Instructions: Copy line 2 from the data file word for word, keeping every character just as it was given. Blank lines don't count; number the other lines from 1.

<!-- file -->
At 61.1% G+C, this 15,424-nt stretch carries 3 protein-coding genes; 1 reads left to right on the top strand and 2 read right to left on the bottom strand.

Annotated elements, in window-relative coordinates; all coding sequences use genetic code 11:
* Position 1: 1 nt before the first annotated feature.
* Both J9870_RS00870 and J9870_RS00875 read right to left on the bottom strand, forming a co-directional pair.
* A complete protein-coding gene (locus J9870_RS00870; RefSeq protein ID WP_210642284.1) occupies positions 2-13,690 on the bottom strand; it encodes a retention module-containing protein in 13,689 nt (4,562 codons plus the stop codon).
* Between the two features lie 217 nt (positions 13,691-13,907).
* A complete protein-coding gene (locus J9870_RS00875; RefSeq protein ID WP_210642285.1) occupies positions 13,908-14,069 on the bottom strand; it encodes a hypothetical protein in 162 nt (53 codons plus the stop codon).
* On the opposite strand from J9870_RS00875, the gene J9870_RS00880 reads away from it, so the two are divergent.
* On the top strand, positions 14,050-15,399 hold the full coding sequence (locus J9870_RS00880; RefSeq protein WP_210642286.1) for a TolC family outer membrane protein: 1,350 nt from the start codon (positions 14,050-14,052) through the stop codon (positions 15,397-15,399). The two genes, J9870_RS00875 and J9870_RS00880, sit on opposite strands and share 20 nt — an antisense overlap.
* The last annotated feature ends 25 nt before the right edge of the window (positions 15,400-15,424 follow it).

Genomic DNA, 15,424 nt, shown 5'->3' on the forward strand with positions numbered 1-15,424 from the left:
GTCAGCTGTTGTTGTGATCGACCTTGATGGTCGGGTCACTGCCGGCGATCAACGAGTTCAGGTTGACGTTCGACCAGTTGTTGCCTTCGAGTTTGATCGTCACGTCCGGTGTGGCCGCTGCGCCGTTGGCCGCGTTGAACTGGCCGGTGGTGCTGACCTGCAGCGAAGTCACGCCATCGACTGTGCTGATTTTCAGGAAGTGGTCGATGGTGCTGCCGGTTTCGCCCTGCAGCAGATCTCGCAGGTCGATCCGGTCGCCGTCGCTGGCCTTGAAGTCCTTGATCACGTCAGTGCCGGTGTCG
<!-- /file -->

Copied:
Annotated elements, in window-relative coordinates; all coding sequences use genetic code 11: